The world in Avalanche Studios' Mad Max is a beautiful one, but the game is let down by oversimplified mechanics and a surprisingly linear feel for an open-world game. In this game, players assume control of anti-hero Max Rockatansky, who is beaten and robbed by a group of raiders who steal everything, including the shirt off his back.
Accompanied by raving mechanic Chumbucket, Max has to brawl his way through a barren, post- apocalyptic wasteland to reclaim his vehicle. Along the way, he will build the ultimate driving machine: the Magnum Opus.
My favourite part of the game, hands down, is handling the different cars, from my own customisable Magnum Opus to other rigs that can be stolen or collected along the way.
Each car does not just look different; it has a different personality, too. From the sound of the engine revving, the timing of the gear changes to the way that it scales sand dunes and turns corners, each car has a unique profile.
After getting to know my cars, from the jittery to the sluggish to the stable, I learnt what kind of touch is needed to coax the best performance out of each of them, and the Magnum Opus became my best friend when facing the wilderness.
PRICE: $70.90 (PC version) and $81.90 (Xbox One and PlayStation 4 versions)
Cinematically, Mad Max is set in a hauntingly arid universe, devoid of everything except rust, dust and junk. The barbarous and deranged world is brought to life by the game's dialogue, which is reminiscent of Anthony Burgess' A Clockwork Orange, as well as the Cockney dialect in the way it creates a cadence and context of its own.
For example, Chumbucket babbles: "Oh, I can make you become steel-real, my Angel... I can build your corpus and ignite your sacred fuel, true, but only the Warrior Saint can drive you."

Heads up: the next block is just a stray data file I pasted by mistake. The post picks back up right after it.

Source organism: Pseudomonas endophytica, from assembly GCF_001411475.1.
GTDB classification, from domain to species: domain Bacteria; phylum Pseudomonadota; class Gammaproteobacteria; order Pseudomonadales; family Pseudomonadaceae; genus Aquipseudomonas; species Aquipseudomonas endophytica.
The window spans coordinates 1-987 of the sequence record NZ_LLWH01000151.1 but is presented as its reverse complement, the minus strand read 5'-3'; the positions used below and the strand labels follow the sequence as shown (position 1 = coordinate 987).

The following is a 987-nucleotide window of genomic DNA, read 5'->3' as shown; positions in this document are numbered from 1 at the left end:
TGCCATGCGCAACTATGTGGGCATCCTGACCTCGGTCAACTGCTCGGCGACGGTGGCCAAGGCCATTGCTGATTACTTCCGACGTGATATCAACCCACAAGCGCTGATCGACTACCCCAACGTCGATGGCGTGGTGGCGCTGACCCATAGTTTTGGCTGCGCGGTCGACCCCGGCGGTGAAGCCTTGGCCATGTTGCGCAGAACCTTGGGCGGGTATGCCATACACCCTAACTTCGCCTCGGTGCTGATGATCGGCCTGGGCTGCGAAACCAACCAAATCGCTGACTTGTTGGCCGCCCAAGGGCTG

However, despite my desperately wanting to like the game, the truth is that the gameplay falls flat.
When taking down enemy camps, there are different objectives to complete, like destroying tanks, or blowing up pumps. But after a while, it all becomes repetitive.
If the head-on approach to doing something does not work, just look for the yellow paint, which is used to highlight items of interest like ladders, switches and hidden entrances.
The game does not have the freedom of a title like Metal Gear Solid V: The Phantom Pain (see review above) that rewards creativity and different strategic approaches. With Mad Max, it feels that, often, there is only one way to get from Point A to B.
It is inevitable to draw comparisons between this and the Borderlands series, which unabashedly draws inspiration from the Mad Max universe, and is steeped in the same violent, crude sensibility, though with fewer cars and more bawdy humour.
But while Borderlands has a variety of classes, reasonably diverse skill trees and the most random assortment of zany weapons, Mad Max lacks that variety completely. And that is a huge pity, because it means that the exquisite-looking game is as empty as the world it creates.